Monday, July 24, 2017

Daytime Heroes: Batfink vs. Big Ears Ernie (1966)

Just to prove that his rogues gallery wasn't entirely composed of Hugo A-Go-Go, Batfink takes on "Big Ears Ernie", whose enlarged ears are his best defense against the law-----but just wait and see how Batfink spoils that strategy.



Oh, I'm just begging someone to revive this series, with longer stories.

Rating: B-.

Retro Toy Chest: Play 'n' Make (1970's)

Once upon a time, Kenner had a huge hit with their Easy Bake Oven. Hasbro, which later bought out Kenner, felt they needed to cut in on that action, and developed Play 'n' Make, a mini kitchen set that came out no later than 1977. The exact year it debuted remains uncertain, although it's possible 1977 was the only year it came out. Funny thing, though. Until today, I'd never seen ads for the product, and didn't know it existed.

Sunday, July 23, 2017

On DVD: Justice League Dark (2017)

Warner Bros. visits a dark corner of the DC Universe in the direct-to-video feature, "Justice League Dark". Based on the defunct series of the same name, Batman (Jason O'Mara) investigates when a number of civilians are involved in some unusual incidents, mostly because the aggressors see their victims as demons.

In order to fight this supernatural menace, the Dark Knight finds himself briefly possessed by Deadman (Nick Turturro, ex-NYPD Blue), who convinces Batman to recruit John Constantine (Matt Ryan), and, in turn, Zatanna  (Camilla Luddington), who has had relationships with both Batman & Constantine in the past.

The villain is the sorcerer Destiny. No, not a revamp of a former DC horror host, but rather a reboot of a classic Justice League villain, Dr. Destiny. Destiny manipulates and eventually controls Constantine's friend, Ritchie Simpson (Jeremy Davies, ex-Constantine) in a quest to regain a specific artifact that would make him akin to a god.

The supporting cast includes Marvel-Netflix regular Rosario Dawson as Wonder Woman and Jerry O'Connell (ex-Sliders, Crossing Jordan, etc.) as Superman.

Here's a trailer:



As you can see, there are some genuinely funny bits mixed into the action. There are also some shocking surprises. The movie races along at a speedy 76 minutes, par for the course for a DCAU movie. Not really all that thrilled, however, with the use of Swamp Thing in this, as opposed to how he is used on Justice League Action, but, then, that's six of one and half a dozen of another, and, we'll leave it at that. Then again, I wasn't digging the Shiwan Khan look to Felix Faust, either, as that just doesn't look right on him.

They really need to concentrate on giving Zatanna a solo movie of her own. Just sayin'.

Rating: B+.

From Primetime to Daytime: Buffalo Bill, Jr. (1955)

Buffalo Bill, Jr. was a 1-year wonder that came from Gene Autry's Flying 'A' stable, and perhaps a big reason why it didn't last more than 42 episodes wouldn't be the fault of the show's cast, but rather the very large glut of Westerns on the air at the time, and that wouldn't diminish until the mid-60's. By that time, ABC had exhumed the formerly syndicated series to fill its Saturday morning block.

Dick Jones (ex-Our Gang, The Range Rider, Annie Oakley, among a number of credits) toplined as Buffalo Bill, Jr., although for the life of me I can't discern if this Bill was in fact directly related to "Buffalo" Bill Cody in real life. Jones also did his own stunts on the show.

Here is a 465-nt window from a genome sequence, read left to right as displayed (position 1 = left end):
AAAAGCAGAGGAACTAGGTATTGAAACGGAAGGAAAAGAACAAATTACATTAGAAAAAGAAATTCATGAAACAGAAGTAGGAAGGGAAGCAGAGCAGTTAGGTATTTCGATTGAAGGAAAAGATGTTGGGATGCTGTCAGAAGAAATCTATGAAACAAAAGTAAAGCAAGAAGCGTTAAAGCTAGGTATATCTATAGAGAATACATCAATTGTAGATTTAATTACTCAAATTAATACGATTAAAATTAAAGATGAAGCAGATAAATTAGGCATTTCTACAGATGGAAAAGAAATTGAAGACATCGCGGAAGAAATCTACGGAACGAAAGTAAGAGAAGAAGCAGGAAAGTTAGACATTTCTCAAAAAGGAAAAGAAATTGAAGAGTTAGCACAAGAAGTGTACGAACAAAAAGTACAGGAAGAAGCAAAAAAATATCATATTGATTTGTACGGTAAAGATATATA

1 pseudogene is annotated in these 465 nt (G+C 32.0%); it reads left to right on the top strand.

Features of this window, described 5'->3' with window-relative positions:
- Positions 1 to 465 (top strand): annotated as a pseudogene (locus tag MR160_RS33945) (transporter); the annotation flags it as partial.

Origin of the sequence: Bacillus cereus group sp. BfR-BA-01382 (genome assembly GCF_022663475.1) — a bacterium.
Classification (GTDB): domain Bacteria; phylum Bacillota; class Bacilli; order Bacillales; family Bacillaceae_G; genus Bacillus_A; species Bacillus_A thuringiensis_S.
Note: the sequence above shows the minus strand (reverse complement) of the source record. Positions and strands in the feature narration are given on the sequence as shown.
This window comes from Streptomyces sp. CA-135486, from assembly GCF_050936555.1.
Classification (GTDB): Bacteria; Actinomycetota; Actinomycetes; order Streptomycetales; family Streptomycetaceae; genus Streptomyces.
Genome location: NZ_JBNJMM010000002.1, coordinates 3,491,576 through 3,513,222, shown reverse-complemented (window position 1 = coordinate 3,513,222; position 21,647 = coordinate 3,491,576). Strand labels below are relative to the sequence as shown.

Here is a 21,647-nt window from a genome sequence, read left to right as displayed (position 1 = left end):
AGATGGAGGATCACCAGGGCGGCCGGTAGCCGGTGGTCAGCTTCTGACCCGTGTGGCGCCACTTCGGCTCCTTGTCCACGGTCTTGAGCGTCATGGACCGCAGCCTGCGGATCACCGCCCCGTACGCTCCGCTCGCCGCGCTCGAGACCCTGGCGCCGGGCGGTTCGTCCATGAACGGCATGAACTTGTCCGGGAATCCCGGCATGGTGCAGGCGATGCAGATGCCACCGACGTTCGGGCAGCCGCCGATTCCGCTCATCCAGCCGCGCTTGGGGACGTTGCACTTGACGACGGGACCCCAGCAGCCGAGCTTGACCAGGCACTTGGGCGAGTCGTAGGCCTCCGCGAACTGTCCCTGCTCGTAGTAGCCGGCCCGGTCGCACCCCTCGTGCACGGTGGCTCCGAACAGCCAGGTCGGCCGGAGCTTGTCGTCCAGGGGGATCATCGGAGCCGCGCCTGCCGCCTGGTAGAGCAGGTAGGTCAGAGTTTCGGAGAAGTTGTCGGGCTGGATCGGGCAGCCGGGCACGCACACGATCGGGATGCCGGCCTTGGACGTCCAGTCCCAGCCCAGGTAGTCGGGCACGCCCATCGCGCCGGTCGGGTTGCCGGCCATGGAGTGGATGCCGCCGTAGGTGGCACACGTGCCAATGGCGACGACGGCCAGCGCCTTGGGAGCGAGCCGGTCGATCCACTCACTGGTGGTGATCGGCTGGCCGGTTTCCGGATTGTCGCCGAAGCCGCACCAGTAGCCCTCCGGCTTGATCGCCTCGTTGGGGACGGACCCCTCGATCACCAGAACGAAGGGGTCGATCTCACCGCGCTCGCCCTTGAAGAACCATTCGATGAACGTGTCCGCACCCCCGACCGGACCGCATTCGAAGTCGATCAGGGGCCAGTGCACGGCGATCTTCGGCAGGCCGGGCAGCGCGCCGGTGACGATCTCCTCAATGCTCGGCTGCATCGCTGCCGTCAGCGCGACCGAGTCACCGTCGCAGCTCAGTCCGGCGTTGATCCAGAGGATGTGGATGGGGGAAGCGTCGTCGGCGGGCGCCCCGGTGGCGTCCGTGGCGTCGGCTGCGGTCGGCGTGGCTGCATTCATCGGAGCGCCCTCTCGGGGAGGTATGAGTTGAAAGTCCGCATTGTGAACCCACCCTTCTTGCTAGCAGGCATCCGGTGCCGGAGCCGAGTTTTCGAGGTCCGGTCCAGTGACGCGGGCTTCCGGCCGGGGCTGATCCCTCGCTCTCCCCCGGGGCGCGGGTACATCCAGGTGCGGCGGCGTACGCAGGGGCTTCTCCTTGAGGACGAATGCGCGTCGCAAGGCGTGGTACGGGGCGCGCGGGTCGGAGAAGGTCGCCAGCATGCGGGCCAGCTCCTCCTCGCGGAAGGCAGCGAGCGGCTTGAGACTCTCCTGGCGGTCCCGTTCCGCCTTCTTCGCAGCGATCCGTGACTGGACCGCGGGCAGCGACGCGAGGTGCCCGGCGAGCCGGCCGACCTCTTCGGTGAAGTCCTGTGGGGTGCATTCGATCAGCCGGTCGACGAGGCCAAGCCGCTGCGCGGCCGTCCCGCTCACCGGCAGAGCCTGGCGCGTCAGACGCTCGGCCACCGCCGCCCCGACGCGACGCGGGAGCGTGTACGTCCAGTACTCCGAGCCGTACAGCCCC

Unfortunately, I never saw the show, so I can't rate it. This would be the kind of Western that deserves a home on cable today, though.

Right now, let's scope out the episode, "First Posse".



I wonder why Bill's sister was named "Calamity". Implying perhaps a reference to Calamity Jane?

Anyway, what some of you might not know is that Dick Jones was also the voice of "Pinocchio" in Disney's 1940 animated feature.

Saturday, July 22, 2017

Saturtainment: Muttley becomes a stuntman (1969)

Magnificent Muttley sees himself as a "Movie Stuntman" in this short-short episode. Director Dick Dastardly (Paul Winchell) tries to sabotage Muttley's efforts, but......



A rare case where Zilly (Don Messick, also the voice of Muttley) is in the mix, in this case as a cameraman. It's just unfortunate that these shorts were way too short, but when you consider they also had the Wing Dings gags to fill out the half hour of Dastardly & Muttley......

By the way, Dick & Muttley will return to DC Comics in September in an all new series.

"Movie Stuntman" gets an A.

Toon Legends: Popeye in Childhood Daze (1960)

When Professor O. G. Whatashnozzle creates a machine that can send a chicken back into the egg, Brutus (Jackson Beck) decides to use it on Popeye (Jack Mercer) so he can have Olive (Mae Questel) all to himself. Here's "Childhood Daze", produced by Larry Harmon, and directed by Paul Fennell.



Kind of odd seeing Popeye (and later, Brutus) with adult faces on infant bodies. I guess the Professor has to go back to the drawing board.

As previously noted, Harmon employed some future talents from Filmation, including Hal Sutherland, Erv Kaplan, and musical director Gordon Zahler, who later worked as a music supervisor not just for Filmation, but also for Ivan Tors.

Rating: C.

Friday, July 21, 2017

Toonfomercial: Remember the Oscar Mayer jingle? (1965)

Today, Oscar Mayer is part of the ever growing conglomerate that is now known as Kraft Heinz. Yeah, mergers are a thing again. I guess they did away with anti-monopoly laws, but never made it public. Digressing. Anyway, back in 1965, this next ad made its debut, and would resurface in the 90's when Nick at Nite's TV Land debuted and began running "retromercials".



Too bad this hasn't been updated for the here & now.